Sample Management Case Study on Caught in a Cyber Blind

  1. Given the factors in this situation, what, if any, ethical issues exist?

The case presents two tempting solutions: plagiarizing and ghost writing. The former entails copying someone else’s work and presenting it as your own without acknowledging the author. The latter entails having someone else do the work for you entirely and presenting it as your own. Both are classic cases of cheating with the hope of not getting caught. The above instances are curbed with two primary ethical issues: ethics of plagiarism and integrity. To begin with, ethics of plagiarism exist when a student or writer copies work from the internet and presents it as their own creativity without acknowledging the original writer. Per Fusch, Ness, Booker & Fusch (2017), plagiarism is a basic form of literary theft that causes damage to self, insults the intelligence of others, and injures the integrity of all. Secondly, integrity is concerned with academic honesty. A student who plagiarizes has violated the principle of academic honesty and is liable for the academic discipline that can include suspension or even expulsion.

  1. Would you adopt either of the two “possible solutions” listed above? Why or Why not?

I would not adopt any of the two options listed above in totality. However, I would adopt some parts of the two solutions. I would research the assignment projects and use the online sources to bolster my research. I would also take not of key issues discussed so as to get a general direction of what to do in my paper. With this in mind, I would then do my own work and incorporate my own independent thinking. Instead of plagiarizing the online work, one can use it to guide their research. Secondly, instead of hiring a ghostwriter to do the assignment projects for me, I would use the money to hire an independent tutor to assist me in understanding the topic from where the assignment projects emerged. Doing a recap of the whole topic will definitely help in deciphering any difficult hard concepts and make it easier for me to write the assignment projects.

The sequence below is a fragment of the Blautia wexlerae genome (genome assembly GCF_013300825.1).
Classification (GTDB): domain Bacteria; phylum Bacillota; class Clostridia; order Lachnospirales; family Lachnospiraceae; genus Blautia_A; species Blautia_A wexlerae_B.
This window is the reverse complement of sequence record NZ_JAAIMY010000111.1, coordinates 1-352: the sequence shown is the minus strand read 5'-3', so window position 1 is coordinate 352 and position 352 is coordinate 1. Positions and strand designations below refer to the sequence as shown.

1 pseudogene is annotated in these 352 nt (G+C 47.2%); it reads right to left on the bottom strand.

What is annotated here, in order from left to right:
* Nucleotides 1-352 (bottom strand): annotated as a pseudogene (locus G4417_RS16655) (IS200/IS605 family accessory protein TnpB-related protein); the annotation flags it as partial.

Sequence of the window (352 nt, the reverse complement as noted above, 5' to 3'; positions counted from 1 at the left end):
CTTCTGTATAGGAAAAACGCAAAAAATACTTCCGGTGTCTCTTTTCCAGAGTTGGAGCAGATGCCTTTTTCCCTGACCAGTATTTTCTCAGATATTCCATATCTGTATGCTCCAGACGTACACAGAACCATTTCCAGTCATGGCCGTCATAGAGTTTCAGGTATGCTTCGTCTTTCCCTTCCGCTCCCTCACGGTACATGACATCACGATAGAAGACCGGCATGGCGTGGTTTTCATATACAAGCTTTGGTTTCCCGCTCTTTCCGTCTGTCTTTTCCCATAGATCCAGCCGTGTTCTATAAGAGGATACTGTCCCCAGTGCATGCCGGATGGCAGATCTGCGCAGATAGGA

1. If a friend was confronted with this same situation and asked your opinion, what advice would you offer?

Dealing with this situation can often be very tempting especially if one has the money easily at their disposal. However, it is better to attempt your own work and fail than to be caught cheating and hence punished with discontinuation. As such, the first advice I would give this friend is that the assignment is intended to help the teacher gauge how much they have understood and whether he/she should repeat the teaching or not. As such, cheating through plagiarism and ghost writing may not provide them with the appropriate response that they require. Instead this will give a false sense of confidence that they had taught well and that as a student you understood the topic. It is, therefore, essential to do your own work so that you can paint the true picture to the lecturer.

Secondly, in addition to academic punishments, copying work from the internet can be prosecuted lawfully especially if the literature has a copyright attached to it. This is applicable if the copyright has not yet expired (Green, 2002). The plagiarizer can be sued for the infringement and punished with regards to the charges raised and the jurisdiction. This act can result in the plagiarized being fined to repay for the damages caused to the owner of the copyright and the content. Per Creutz (2010), plagiarism is a misdemeanor than can warrant a fine of between $100 and $50,000. Furthermore, some states consider it a felony and in the case that the plagiarizer benefits from it and earns more than $2,500 he/she can be fined upwards of $250,000 or a jail term of approximately 10 years.


Creutz, R. (2010, June 23). Plagiarism punishment. iThenticate. Retrieved from:

Fusch, P. I., Ness, L. R., Booker, J. M., & Fusch, G. E. (2017). The ethical implications of plagiarism and ghostwriting in an open society. Journal of Social Change9(1), 4.

Green, S. P. (2002). Plagiarism, norms, and the limits of theft law: Some observations on the use of criminal sanctions in enforcing intellectual property rights. Hastings LJ54, 167.